(A parking lot full of yellow cabs sits flooded as a result of Hurricane Sandy on Tuesday, October 30, 2012 in Hoboken, New Jersey. AP Photo/Charles Sykes.)
It’s always hard for people on the other side of the world to completely understand what it’s like to be in the middle of a devastating natural disaster. We’ve had quite a few of those recently in Australia, but unless you’re in the thick of it, it’s quite difficult to describe. Which is why I’m not even going to attempt to describe Hurricane Sandy all the way from Australia, but simply draw attention to how people can help here and here. If anyone would like to add any links in the comments section on how we can help, please do so. Let’s also not forget that other countries were affected and need help too. I know that when Australia faces such natural disasters, communities tend to stick together, and I hope the world pulls together to help both Americans and people from Cuba, Jamaica and Haiti, who desperately need help.
Even though I linked these photos in my previous post, I’m posting them again here in honour of my own mother, whose birthday is on Sunday. My mum took me to work regularly, as did my dad, when I was growing up. I think it made me understand the world a bit better from an early age, and I often find it bizarre that we’ve turned such an issue into a problem concerning women alone. The biggest problem as I see it is the increasing lack of flexibility in the workplace. This is not a gender issue where women should be punished for entering the workforce, or for returning to it after having children (most people don’t have a choice about this anyway, financially speaking). To me, it’s a structural problem about the way our workplaces function as if nothing has changed socially or culturally over the years. In other words, like my wonderful mum, we need more flexibility, not guilt placed on women’s shoulders about whether or not they can ‘have it all’. Happy birthday to my lovely mum!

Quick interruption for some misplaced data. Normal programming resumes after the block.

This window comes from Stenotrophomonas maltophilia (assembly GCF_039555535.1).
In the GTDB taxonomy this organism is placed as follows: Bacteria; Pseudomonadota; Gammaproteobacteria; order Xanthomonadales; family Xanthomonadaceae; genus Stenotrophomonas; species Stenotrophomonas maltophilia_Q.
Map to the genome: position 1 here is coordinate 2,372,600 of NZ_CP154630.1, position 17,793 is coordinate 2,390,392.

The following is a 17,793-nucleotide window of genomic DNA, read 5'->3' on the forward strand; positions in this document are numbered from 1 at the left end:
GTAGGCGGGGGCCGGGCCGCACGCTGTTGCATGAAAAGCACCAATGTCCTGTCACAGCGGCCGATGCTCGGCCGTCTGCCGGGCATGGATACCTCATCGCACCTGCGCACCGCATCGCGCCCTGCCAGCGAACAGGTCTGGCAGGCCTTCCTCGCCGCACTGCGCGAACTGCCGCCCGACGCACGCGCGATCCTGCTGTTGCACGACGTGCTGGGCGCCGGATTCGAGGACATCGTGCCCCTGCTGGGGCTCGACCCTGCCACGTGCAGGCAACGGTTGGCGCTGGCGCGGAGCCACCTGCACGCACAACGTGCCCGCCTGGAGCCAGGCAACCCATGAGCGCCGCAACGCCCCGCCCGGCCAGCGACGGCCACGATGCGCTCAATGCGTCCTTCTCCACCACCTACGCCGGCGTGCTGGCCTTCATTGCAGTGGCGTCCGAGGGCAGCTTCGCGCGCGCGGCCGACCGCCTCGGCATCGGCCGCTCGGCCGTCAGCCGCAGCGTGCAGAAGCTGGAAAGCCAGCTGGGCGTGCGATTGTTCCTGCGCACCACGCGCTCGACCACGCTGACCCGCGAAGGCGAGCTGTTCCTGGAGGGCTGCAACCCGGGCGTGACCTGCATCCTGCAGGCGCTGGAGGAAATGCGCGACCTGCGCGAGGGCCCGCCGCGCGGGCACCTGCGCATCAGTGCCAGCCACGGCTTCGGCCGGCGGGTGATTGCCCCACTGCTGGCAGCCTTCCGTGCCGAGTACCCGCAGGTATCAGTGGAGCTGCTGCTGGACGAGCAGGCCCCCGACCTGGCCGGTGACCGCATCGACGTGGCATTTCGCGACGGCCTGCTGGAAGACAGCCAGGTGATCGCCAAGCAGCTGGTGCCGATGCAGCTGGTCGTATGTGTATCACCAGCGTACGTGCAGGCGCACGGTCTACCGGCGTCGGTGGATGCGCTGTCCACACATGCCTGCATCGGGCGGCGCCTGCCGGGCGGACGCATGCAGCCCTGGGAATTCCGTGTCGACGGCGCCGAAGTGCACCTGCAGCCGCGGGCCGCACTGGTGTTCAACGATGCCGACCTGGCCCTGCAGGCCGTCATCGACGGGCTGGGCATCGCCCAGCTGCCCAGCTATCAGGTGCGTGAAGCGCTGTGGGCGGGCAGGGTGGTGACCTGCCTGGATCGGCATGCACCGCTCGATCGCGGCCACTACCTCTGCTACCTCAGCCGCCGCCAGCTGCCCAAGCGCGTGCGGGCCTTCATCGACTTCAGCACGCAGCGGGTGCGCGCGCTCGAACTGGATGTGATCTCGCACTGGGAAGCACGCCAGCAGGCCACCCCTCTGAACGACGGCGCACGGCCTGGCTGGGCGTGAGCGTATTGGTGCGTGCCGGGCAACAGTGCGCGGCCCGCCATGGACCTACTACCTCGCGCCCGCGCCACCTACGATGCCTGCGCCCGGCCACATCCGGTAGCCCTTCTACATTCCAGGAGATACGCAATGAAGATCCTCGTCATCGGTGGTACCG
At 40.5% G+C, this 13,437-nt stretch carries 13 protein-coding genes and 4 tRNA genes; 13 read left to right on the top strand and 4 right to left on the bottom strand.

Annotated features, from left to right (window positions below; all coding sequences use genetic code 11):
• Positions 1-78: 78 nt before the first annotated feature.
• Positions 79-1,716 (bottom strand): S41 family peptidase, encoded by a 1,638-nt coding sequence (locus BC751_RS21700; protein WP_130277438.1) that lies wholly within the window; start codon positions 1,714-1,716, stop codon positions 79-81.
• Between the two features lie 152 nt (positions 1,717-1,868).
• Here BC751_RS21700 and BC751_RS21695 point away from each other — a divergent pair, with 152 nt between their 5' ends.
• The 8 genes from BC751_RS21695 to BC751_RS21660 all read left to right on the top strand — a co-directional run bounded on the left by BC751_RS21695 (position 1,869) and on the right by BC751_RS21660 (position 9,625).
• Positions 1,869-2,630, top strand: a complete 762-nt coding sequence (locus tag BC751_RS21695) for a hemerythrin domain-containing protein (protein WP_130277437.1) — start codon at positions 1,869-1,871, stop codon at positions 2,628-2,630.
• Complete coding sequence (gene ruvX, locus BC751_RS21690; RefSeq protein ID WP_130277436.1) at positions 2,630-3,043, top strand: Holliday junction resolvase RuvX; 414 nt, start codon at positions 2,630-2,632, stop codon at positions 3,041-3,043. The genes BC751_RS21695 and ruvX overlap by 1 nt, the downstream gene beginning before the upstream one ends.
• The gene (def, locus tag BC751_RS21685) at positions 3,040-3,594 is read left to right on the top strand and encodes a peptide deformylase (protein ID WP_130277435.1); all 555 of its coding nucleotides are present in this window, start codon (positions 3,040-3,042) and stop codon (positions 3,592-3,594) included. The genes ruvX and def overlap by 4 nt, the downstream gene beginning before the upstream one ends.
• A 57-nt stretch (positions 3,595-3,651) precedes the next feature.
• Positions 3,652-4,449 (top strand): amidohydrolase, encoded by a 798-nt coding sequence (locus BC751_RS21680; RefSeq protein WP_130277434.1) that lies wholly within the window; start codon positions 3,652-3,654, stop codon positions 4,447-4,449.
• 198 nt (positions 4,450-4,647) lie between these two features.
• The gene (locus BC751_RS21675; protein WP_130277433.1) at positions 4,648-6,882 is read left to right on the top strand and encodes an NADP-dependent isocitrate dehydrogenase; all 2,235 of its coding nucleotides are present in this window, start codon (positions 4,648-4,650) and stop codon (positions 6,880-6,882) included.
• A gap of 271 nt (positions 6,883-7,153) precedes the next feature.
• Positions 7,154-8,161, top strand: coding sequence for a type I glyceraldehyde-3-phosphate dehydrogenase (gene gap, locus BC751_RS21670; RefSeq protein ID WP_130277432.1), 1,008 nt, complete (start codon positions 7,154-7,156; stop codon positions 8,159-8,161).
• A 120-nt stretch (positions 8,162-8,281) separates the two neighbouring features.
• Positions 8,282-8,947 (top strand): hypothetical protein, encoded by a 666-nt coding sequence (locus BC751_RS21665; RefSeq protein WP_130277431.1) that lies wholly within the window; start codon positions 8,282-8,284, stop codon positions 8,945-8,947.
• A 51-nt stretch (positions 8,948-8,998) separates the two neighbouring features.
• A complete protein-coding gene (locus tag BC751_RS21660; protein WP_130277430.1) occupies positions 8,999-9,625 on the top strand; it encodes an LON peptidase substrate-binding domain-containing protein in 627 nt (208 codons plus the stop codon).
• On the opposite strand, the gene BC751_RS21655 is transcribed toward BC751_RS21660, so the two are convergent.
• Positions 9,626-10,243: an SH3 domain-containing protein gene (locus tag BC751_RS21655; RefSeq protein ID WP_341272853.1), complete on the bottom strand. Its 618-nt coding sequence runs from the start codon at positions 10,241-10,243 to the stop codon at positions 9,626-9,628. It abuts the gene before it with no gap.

The GOP on Rape
I’ve said it before and I’ll say it again: this is frightening stuff. I find it hard to accept that women would actually vote for these men.
And so I bid Penguin a sad farewell
This article made me feel so sad. As Andrew Franklin points out, the Penguin-Random House merger is bad news for all:
Don’t believe the guff about “rich content” and “high-growth emerging markets”. This is consolidation and both authors and readers will have less choice and less diversity.
South Africa: Setting Feminism Back 100 Years
I couldn’t agree more with this post, so go ahead and read it, and get angry.
Intersectionality: It’s not that hard to understand
There’s been a lot of talk about Caitlin Moran and the Vagenda Magazine ‘defence’ article. Some of you have asked me via email to write about it. I really wasn’t going to. It feels a bit awkward to be asked about feminist topics as if I’m some ‘expert’ on the subject. I’m not, I’m one voice out of many. But I guess that’s the point of this whole debate about Moran and intersectionality: listening to and including the many voices of women. So I’ll weigh in on the subject too, once I get my thoughts in order. In the meantime, this article by Ray Filar is a good introduction to the issue, as is this article by Lianne on Black Feminists.